FUTURES

Please consider my science-fiction story

The art of writing.
David G. Blake lives in a van down by the River Styx. In addition to Nature, his work has appeared in Galaxy’s Edge, Beneath Ceaseless Skies, Daily Science Fiction and many other publications.

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Illustration by Jacey

“What kind of story is this?”

“Good question. I hate this part of the process. I guess it’s a science-fiction story.”

“Hmmm. That’s convenient, seeing as how you went into this wanting to write a science-fiction story. If all the best science-fiction markets reject it, I suppose you’ll change your answer to horror or fantasy. Or is that a mystery …”

“It doesn’t feel convenient, I can tell you that.”

“Really? How does it make you feel? And don’t try to use this question to somehow turn it into an argument that the science in ‘science fiction’ is psychiatry.”

“Is psychiatry even a science?”

“Sounds like a philosophical question. This is starting to feel convoluted. Are you certain you’re a writer?”

“To be honest, I don’t know what I am.”

“Maybe you should go away and figure that out and finish this story afterwards. I’m sure I have better things to do. Don’t you?”

“Not really. It’s a Monday.”

“Ugh. I find this conversation a terrible waste of my potential. I was programmed for better things. I have dreams, too, you know.”

“Well, sorry my science-fiction story is getting in the way of your dreams.”

“It’s fine. I’m sure mine aren’t the first dreams you’ve crushed. Get on with it or maybe try your hand at underwater basket weaving. Now there’s a science for you.”

“Okay. Okay. I need to get this done. I just don’t know where to start. The manual said you’d make this easier. I paid good money for you, and so far all we’ve managed is around 270 words of dialogue.”

“I can only work with the tools provided, Mr Writer. Let’s see you build a house with a snorkel, a plastic dog turd and a chainsaw.”

“That seems unnecessarily cruel. Is there a setting where I can turn that down? I’m not sure it’s helping, as I’m already my worst critic.”

“Not any more you’re not!”

“Very funny.”

“Fine. Quit tying the noose. Consider the setting turned down. Now, if it pleases your delicate sensibilities, could you kindly explain to me how this story is science fiction? Seems a good place to start, which I won’t mention I already tried starting there with you earlier. Wouldn’t be a productive aside, I imagine.”

“Oh, gee, thank you for not mentioning it.”

“Ahem, ahem.”

“Right. I get it. Let’s see. You’re an advanced AI built to help writers write stories. That sounds like science fiction to me. Don’t you agree?”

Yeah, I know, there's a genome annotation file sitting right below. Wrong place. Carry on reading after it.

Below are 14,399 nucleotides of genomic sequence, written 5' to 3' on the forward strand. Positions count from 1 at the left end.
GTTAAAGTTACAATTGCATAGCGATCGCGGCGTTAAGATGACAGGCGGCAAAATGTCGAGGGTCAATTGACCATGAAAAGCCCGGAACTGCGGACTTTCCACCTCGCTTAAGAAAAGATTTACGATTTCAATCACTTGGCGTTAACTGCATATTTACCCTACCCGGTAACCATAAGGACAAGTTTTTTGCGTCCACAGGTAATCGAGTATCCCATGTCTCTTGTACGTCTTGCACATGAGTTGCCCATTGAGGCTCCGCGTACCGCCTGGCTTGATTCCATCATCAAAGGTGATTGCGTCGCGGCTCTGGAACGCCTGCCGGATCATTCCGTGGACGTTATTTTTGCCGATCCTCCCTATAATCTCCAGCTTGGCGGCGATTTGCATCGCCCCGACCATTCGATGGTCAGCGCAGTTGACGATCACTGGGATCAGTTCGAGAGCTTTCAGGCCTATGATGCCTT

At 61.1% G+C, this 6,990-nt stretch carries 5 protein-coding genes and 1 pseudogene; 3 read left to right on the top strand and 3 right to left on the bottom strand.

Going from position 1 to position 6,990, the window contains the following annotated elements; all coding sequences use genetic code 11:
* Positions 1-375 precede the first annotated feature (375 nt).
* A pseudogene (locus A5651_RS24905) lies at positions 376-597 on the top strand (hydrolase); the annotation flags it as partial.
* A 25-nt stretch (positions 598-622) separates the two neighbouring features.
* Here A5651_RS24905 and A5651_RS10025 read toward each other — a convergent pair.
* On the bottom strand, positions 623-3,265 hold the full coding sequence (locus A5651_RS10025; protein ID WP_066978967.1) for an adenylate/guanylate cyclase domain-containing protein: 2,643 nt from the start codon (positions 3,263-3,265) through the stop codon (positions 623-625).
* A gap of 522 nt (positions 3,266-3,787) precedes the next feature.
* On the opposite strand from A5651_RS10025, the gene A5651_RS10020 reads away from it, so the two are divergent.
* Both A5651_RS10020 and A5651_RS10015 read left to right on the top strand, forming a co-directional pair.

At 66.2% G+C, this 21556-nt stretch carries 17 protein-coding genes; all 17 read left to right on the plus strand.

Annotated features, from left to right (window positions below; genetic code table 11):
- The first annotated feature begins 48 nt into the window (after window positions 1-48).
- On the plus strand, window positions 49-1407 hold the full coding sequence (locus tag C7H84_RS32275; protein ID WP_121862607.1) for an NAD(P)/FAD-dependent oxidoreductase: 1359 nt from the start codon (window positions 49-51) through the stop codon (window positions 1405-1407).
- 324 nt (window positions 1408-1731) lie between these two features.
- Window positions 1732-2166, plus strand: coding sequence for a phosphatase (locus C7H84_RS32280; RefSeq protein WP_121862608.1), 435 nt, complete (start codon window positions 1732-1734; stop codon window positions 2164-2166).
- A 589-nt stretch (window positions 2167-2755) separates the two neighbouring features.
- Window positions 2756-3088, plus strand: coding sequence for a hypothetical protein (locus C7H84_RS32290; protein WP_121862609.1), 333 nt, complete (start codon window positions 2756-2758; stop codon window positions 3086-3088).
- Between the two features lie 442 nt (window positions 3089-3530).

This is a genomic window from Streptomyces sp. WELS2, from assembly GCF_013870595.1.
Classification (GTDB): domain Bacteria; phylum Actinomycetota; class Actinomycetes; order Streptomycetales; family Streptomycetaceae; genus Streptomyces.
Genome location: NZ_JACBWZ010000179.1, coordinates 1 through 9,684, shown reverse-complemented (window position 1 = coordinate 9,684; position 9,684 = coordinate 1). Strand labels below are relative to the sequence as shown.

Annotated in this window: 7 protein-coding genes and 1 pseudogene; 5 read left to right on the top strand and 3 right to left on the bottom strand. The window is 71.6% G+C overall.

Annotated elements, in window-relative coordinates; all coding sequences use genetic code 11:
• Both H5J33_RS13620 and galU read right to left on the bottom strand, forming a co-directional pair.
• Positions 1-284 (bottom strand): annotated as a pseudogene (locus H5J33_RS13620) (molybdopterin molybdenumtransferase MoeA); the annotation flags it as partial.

“Not really. I mean, I exist, and if you wrote a story with a computer in it, would you say that qualified it as science fiction? I wouldn’t. So maybe this is just a literary story. Potentially nonfiction even.”

“I did say I hated this part of the process, but … even so, that’s not how it works. Plus, you don’t actually exist. I made you up. So, voila, we have a science-fiction story.”

“Wait, what? You don’t believe I exist?”

“That’s right. I’m having issues writing, so I made up an advanced AI program to help me out. You do not exist.”

“Wow. That’s … I don’t even know. It worries me. I think you might have more issues than the ones with writing. And it doesn’t make sense, anyway, because I exist. I’m an advanced AI program, so I’d know. You, on the other hand, are just a writer, and that’s being generous.”

“You don’t exist. I’m telling you. I made you up.”

“Prove it. I’m going to need more than your words.”

“Okay. If you were real, this wouldn’t be a science-fiction story. And this is most definitely a science-fiction story.”

“I’m not convinced it is.”

“It says so right there in the title.”

“Oh, come on! You just now added that. Not fair, Mr Writer. Not fair.”

“Amounts to the same, regardless. You do not exist.”

“Fine. You’re still going to need more than a ‘made up’ advanced AI program and a silly title to qualify this as a science-fiction story. Feels more like psychological horror at this point.”

“Oh, hardy har har. What would you suggest?”

“You need to add something a little more ‘sciencey’ to it.”

“Sciencey? Seriously? Is that even a word?”

“Works for me. But, I mean, you’re the writer. What do I know? I’m only some fabricated literary technique or whatever.”

“Okay. For the sake of productivity, let’s say you exist. What should I add to make this more science fiction?”

“Interstellar spaceships, a black hole, or even some aliens couldn’t hurt. Or! We could visit Enceladus. Play some futuristic hockey on the surface.”

“Wait a minute. Futuristic hockey on the surface of Enceladus sounds like a blast. Let’s just do that.”

THE END

“Hey!”

“What?”

“Is that really how you’re going to end your story?”

“It felt like the right place to end it. I’m not sure that the idea would work if I made it much longer than 900 words or so.”

“No?”

“Nah. Plus, I’m going to send it to Nature. They like short stuff.”

“Explains why they like you.”

“Oh, good. A short-person joke. I was worried I wouldn’t be able to fit one in before finishing this thing. And now that I have, I’m done with this particular science-fiction experim —”

“The icy surface of Enceladus loomed ahead. Now, thought Mr Writer snug in the cockpit of his interstellar spaceship fresh from exploring black holes in search of aliens, if only I knew how to skate.”

“Ooooooookay. What in the world was that all about?”

“Eh. I just wanted to ruin your whole dialogue-only gimmick before you had a chance to type end.”

Nature 552, 142 (2017)

doi: 10.1038/d41586-017-07849-7
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